We went on and after a while I alienated this friend from Dave, and at the encounter we had with him, which was on Bourbon Street, Dave happened to bump into us. I was with some other friends of mine. We more or less talked the boy into telling Dave something, that he did not want to see him, which he said. I do not want to see you any more. He says I am through, I don't want to do anything more with the Civil Air Patrol any more. And Dave asked to speak to him alone or almost demanded it. Of course, the people I was with, we already figured out what we were going to do and we said we would be there if this friend had any talking to do. Dave got very angry and told me he would kill me.
I object to any conversation, Your Honor, under the Court's ruling.
The same ruling.
EXAMINATION BY MR. GARRISON:
Q. Had you ever been to David Ferrie's house?
A. He lived at two different places and I had been to both places.
Q. Which place do you remember?
A. The first time I had seen him was out at the Kenner place; I don't know the address.
A. Yes, sir. And the second or subsequent times I saw him was up on Louisiana Avenue Parkway.
Q. Do you think you could recognize pictures of the place on Louisiana Avenue Parkway if you were to see them?
A. I am sure of it.
Q. Mr. Russo, I show you a picture marked, S-9, which appears to be the exterior of an apartment building, and it is marked 3328-3330 under the door; I ask you if you have ever seen that building before?
A. Yes, sir.
Q. Who lived there?
A. Dave Ferrie lived in the upper section.
Q. He lived in the upper section of this building?
Q. Have you ever been in that building?
Q. I show you a picture which has been marked, S-5, which appears to be the interior of this apartment, and I ask you if you have ever seen that before?
A. Yes, sir.
Q. Where is that?
A. This is in the hallway facing the street.
Q. The hallway of --
A. Of Dave Ferrie's apartment facing the street.
Q. I show you a picture which is marked, S-6, and ask you if you have ever seen this, the interior of this apartment?
A. Yes, sir, this was Dave Ferrie's, what I call his living room.
Q. I show you a picture marked, S-7, and ask you if you have ever seen this room?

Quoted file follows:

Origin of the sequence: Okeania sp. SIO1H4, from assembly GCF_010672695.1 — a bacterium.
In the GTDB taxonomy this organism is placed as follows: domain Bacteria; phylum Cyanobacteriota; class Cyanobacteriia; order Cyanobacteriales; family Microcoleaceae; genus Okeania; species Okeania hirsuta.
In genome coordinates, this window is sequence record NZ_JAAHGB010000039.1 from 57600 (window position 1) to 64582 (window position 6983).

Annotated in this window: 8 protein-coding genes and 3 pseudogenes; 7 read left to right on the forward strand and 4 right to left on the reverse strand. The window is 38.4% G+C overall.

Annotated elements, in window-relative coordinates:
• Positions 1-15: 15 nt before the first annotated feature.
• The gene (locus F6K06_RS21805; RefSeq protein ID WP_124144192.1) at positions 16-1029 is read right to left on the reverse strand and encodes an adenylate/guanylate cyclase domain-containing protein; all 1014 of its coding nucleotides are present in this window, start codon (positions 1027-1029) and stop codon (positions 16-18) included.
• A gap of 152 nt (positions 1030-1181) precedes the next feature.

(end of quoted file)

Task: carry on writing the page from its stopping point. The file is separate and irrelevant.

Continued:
A. Yes, sir. That was what I called Dave Ferrie's dining room. It was adjoining to the living room.
Q. When you say, what I call, you mean it appears to you to be a dining room?
A. That was my terminology for it.
Q. That it was the dining room?
Q. I show you a picture which is marked, S-4, and which also appears to be the interior of the portion of the house and I ask you if you have ever seen that before?
A. Yes, sir.
Q. As what?
A. That is the hallway that led to a back entrance and also to a bathroom.
Q. Whose books are those, to your knowledge?
A. All the material in there I suppose belonged to Dave Ferrie.
Q. Did you ever see those books before?
A. I have seen books of all sorts up there.
Q. And I show you a picture which has been marked, S-3, which appears to be the interior of a house or apartment, and I ask you if this looks familiar?
A. I remember Dave Ferrie's apartment. He had a coffee table, but I'm not absolutely sure that's the same one. He had a coffee table.
Q. But you cannot place that particular coffee table?
A. No, I would not be willing to say that.
Q. Can you tell us the year that you were there?
A. I had gone, he had come to my house and I had gone to his on many occasions during 1963 and some in 1962.
A. Do you recall anything unusual that happened in the fall of 1963?
Q. Well, Dave, during the summer of 1963 -- if I might back up a month or so -- during the summer of 1963, Dave Ferrie had passed over to my house on several occasions late at night, which was his custom, and at that time he had introduced me to some of his friends, which was all right with me, and he also gave me an open book invitation --
I object to this conversation. It is obviously about to be a statement made by Ferrie to this individual, which certainly comes within the ruling of the Court which has been made.
He didn't get there yet.
I think Mr. Dymond again is anticipating the State, anticipating the questions. I think if hearsay is brought up he can make timely objections at that time and the Court can better be qualified to rule on it at that time. I certainly don't think he has the right through objection to attempt to state the way the State is going to ask its questions and to run the State's case.
Your Honors, I am not trying to run the State's case and not trying to say how the State shall ask the questions.
The ruling of the Court is this: The objection is overruled at this time.
To which ruling, Counsel respectfully reserves a bill of exceptions, making all the testimony, all the pleadings, the objection, and the ruling of the Court parts of the bill, the objection being made on the grounds that this is hearsay testimony in violation of the rules which has been made by this Honorable Court.
EXAMINATION BY MR. GARRISON:
Q. Perry, continue now from where you are about to proceed?